I’m only beginning to look at butterflies from an identification perspective, so here is one to start me off – the Common Brown Butterfly.
It seems the air is alive with butterflies at the moment – tumbling, paired butterflies – and each time I put my foot down when walking through grass, I seem to disturb at least one of them. This is because I am trying to identify native grasses, and the Common Brown Butterfly lays eggs on native grasses. Also, the Xanthorrhoea (grass trees) are flowering again, with their strikingly large flower spikes. Each one seems to host numerous butterflies. More on that soon.
I can see that butterfly spotting will have its complexities!. For starters, it is necessary to get close enough to the butterfly to capture an image of open wings. Easier said than done for two reasons. Firstly, they seem very sensitive to movement and take off at the slightest shadow moving, let alone me. Secondly, when they find a place to rest, they close their wings. I spent quite a bit of time standing motionless near a flower spike, hoping and waiting. This did pay off, but was very time-consuming. I also had some success with bark, as the one above demonstrates.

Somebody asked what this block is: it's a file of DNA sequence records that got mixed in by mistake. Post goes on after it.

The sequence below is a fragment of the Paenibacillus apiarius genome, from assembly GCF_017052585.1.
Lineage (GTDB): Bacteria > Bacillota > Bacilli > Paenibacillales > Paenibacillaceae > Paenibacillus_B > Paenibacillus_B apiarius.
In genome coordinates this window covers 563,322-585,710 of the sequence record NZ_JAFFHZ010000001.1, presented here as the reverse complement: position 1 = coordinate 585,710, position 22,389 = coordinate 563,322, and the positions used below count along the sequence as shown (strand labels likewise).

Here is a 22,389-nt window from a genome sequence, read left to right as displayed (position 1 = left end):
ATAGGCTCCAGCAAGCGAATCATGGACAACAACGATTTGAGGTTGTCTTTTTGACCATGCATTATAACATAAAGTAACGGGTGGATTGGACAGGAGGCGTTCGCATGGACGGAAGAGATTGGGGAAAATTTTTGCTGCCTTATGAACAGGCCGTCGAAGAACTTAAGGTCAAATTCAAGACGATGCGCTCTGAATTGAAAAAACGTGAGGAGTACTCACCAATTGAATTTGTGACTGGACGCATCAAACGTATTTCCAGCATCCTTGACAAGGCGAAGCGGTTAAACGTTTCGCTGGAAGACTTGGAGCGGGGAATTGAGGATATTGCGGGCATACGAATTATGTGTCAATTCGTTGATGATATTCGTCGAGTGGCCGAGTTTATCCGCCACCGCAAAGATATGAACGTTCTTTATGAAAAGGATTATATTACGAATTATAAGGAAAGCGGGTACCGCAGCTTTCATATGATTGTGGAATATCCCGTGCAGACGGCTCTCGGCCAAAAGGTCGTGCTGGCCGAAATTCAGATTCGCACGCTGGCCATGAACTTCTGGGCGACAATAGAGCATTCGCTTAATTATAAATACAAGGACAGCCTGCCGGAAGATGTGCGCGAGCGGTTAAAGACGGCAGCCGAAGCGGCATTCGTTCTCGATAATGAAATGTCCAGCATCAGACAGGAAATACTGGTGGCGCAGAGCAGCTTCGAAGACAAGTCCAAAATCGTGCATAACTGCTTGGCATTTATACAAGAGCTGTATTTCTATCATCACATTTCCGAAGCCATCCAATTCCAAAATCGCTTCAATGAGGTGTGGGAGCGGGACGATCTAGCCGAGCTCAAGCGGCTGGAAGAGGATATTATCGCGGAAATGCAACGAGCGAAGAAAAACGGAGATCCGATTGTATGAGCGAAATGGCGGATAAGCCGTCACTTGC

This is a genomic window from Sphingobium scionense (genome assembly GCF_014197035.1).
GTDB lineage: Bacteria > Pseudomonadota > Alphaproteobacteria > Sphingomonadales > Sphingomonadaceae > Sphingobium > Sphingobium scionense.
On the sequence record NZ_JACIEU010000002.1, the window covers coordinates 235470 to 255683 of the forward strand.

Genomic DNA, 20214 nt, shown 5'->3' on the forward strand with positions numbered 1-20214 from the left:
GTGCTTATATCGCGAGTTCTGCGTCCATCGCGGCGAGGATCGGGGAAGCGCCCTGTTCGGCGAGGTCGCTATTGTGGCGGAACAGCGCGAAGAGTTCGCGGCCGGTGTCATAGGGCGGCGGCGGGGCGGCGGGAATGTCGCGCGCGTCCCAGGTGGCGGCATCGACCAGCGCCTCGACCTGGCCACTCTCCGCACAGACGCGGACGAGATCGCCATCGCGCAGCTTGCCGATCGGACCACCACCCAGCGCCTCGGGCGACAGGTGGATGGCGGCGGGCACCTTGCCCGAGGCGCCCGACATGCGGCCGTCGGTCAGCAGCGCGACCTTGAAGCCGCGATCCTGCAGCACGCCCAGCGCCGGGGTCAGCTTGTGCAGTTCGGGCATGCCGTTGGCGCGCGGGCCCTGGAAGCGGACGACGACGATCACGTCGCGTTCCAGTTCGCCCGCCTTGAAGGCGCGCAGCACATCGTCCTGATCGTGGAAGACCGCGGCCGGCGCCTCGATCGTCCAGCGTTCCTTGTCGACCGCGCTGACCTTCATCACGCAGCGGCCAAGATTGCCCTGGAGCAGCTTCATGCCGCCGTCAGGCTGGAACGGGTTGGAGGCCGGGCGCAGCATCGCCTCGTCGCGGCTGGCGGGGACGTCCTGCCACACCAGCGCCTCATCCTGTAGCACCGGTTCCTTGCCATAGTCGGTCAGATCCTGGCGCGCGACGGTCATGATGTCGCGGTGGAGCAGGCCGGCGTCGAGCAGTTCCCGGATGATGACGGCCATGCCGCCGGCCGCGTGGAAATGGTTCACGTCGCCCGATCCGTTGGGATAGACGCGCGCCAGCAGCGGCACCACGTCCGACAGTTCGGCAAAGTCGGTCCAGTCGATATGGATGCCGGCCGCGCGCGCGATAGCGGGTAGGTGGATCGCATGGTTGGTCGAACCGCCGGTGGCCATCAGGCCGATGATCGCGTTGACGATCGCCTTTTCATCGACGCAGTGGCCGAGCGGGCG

The butterfly in the photograph above is a male. Females have different markings on their wings. If I can photograph a female Common Brown Butterfly I will post it up so you can see the difference. They look so different, if I didn’t have my field guide with me, I would think they were different species.
6 thoughts on “Common Brown Butterfly (Heteronympha merope) Male”
Common it may be, but it’s a beauty! Lots of activity here too… spotted a swallowtail swanning by today. Agree though, takes some patience to photograph 🙂
I managed to get a few different species among all of the photographs I took – now to sit down and identify them! 🙂 Lisa
Amazing! I have Yellow Admiral host plants awaiting for nest season, I hope I’ll plant some native grass for the common brown too!
That’s great! I don’t know all of the grasses we have, but I know we have a few species of wallaby grass, some kangaroo grass, several species of spear grass, and some exotic species such as sweet vernal grass and others I am still trying to identify. Good luck with your butterflies.